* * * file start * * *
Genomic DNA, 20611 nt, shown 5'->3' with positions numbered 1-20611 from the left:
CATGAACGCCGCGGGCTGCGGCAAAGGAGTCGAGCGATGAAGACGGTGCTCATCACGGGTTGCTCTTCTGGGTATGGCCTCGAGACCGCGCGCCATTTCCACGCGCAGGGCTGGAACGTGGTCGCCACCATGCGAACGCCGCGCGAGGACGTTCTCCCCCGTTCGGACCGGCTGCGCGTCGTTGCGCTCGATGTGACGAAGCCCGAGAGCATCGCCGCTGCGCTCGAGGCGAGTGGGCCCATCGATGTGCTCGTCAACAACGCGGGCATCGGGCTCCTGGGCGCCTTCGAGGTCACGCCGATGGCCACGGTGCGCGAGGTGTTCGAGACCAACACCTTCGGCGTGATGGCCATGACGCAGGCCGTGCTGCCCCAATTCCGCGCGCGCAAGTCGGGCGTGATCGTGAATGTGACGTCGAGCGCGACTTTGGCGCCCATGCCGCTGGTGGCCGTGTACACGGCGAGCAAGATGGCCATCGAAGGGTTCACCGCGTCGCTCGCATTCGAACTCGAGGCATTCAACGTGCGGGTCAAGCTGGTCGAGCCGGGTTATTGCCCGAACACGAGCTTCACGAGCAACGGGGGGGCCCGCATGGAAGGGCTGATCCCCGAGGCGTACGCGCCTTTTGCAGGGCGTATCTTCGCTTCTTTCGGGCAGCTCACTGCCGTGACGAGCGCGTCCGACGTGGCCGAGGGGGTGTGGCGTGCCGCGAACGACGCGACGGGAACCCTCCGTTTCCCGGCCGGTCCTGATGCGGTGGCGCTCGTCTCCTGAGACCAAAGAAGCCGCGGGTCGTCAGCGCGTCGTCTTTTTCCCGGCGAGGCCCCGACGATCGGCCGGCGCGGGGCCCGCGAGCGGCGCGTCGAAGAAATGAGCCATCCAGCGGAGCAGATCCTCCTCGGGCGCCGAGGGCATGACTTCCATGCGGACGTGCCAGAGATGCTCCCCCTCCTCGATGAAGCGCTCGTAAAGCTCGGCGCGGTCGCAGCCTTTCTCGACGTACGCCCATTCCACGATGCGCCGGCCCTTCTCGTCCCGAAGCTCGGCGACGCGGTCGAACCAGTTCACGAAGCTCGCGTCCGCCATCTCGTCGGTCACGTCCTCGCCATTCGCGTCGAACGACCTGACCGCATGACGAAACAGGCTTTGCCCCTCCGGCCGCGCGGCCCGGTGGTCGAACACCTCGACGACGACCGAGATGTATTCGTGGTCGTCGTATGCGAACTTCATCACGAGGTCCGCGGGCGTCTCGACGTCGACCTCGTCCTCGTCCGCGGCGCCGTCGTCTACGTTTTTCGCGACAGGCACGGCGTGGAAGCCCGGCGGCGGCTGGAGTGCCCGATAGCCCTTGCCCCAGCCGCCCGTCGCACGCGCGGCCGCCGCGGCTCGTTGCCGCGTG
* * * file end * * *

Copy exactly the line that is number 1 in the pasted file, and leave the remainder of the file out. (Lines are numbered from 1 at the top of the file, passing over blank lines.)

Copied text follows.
Genomic DNA, 20611 nt, shown 5'->3' with positions numbered 1-20611 from the left: